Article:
First, there is a presumption in all cases that the natural parent should have custody of his or her child. The third party bears the burden of overcoming this presumption by clear and cogent evidence. . . . If the presumption is rebutted, then the court engages in a general "best interests" analysis.
Id. at 230-31.
In applying this analysis to the facts in L.L., we concluded that the grandmother did not rebut the parental presumption. Id. at 231-33. Accordingly, we did not reach the "general `best interests'" analysis and reversed the trial court's denial of the mother's petition to terminate the grandmother's guardianship. Id. In doing so we observed:
For the sake of children, society should encourage parents who are experiencing difficulties raising them to take advantage of an available "safety net," such as a grandparent who is willing to accept temporary custody of a child. It would discourage such action by parents in difficult straits and discourage efforts to "reform" or better their life situation if their chances of later reuniting with their children were reduced.
Id. at 233.
Although we are guided by the reasoning in L.L., the facts in that case are also distinguishable from those before us today. L.L. involved a custody arrangement initiated when the children's parents were unable to care for them because of their "tumultuous" lifestyles involving substance abuse. Id. at 225. Here we are asked to address the long-term custody arrangement that Horan entered into because he was "young and scared of having [Z.T.H.] in his care as a single parent." App. p. 9. Moreover, in L.L., the mother made significant lifestyle changes over the years that the guardianship was litigated. During that time, she had remarried, obtained steady employment, and remained sober for approximately six years. L.L., 745 N.E.2d at 226. Thus, the conditions that led to her initial relinquishment of custody had significantly improved. Unlike in L.L., however, there is no indication that the circumstances leading to Horan relinquishing custody had significantly improved. Finally, less than a year after the guardianship was made permanent, the mother began attempting to terminate the guardianship. Id. at 232. Although she eventually regained custody of one of the boys, she unsuccessfully sought to terminate the grandmother's guardianship of the other boy four times in five years. Id. at 226, 232. In striking contrast, almost ten years passed before Horan first petitioned to modify custody. During that time, Horan maintained a relationship with Z.T.H. but made no effort to obtain custody of him.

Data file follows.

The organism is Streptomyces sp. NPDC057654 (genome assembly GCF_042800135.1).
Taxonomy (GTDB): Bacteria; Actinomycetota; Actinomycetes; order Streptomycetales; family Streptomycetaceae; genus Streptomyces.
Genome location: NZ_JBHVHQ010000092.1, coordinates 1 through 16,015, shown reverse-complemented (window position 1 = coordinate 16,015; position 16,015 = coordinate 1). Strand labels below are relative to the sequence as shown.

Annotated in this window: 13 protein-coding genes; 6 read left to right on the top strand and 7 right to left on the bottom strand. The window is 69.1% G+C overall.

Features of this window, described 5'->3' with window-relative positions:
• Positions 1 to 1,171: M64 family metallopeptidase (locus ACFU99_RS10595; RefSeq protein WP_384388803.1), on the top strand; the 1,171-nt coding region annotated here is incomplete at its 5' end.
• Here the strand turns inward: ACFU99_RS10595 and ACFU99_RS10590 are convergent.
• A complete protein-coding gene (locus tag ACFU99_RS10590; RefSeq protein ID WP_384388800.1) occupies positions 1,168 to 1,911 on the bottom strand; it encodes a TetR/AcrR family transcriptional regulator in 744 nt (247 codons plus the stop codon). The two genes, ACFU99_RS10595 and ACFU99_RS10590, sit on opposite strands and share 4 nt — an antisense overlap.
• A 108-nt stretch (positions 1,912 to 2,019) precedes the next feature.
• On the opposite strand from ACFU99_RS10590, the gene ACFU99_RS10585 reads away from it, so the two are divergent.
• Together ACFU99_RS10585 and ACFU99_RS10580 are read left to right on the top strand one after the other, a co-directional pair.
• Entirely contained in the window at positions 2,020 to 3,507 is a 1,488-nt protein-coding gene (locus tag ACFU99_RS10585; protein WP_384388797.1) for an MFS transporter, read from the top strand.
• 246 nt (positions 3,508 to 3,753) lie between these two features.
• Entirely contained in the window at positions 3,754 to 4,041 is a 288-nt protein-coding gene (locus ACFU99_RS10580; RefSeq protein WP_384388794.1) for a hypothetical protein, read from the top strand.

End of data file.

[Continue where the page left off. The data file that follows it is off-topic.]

Horan was twenty-five years old when Z.T.H. was born.
Although V.M., B.H., and L.L. involve custody disputes between a parent and a third party, none of them addresses the proper analysis where a parent seeks to modify a long-term permanent third party custody arrangement and there has not been a significant change in circumstances that led to the parent initially relinquishing custody. However, we take from these cases that Indiana courts still recognize and strongly value the parental presumption. Today, we are also asked to reconcile the presumption that custody with the parent is in the child's best interest with the longstanding concept that "permanence and stability are considered best for the welfare and happiness of the child." Lamb v. Wenning, 600 N.E.2d 96, 98 (Ind. 1992).
"Prior to July 1, 1994, a trial court could modify a custody arrangement `only upon a showing of changed circumstances so substantial and continuing as to make the existing custody order unreasonable.'" Wallin v. Wallin, 668 N.E.2d 259, 260 (Ind.Ct.App. 1996) (quoting Lamb, 600 N.E.2d at 98).
In a proceeding to modify custody, the burden is on the petitioner. See id. In a paternity action:
The court may not modify a child custody order unless: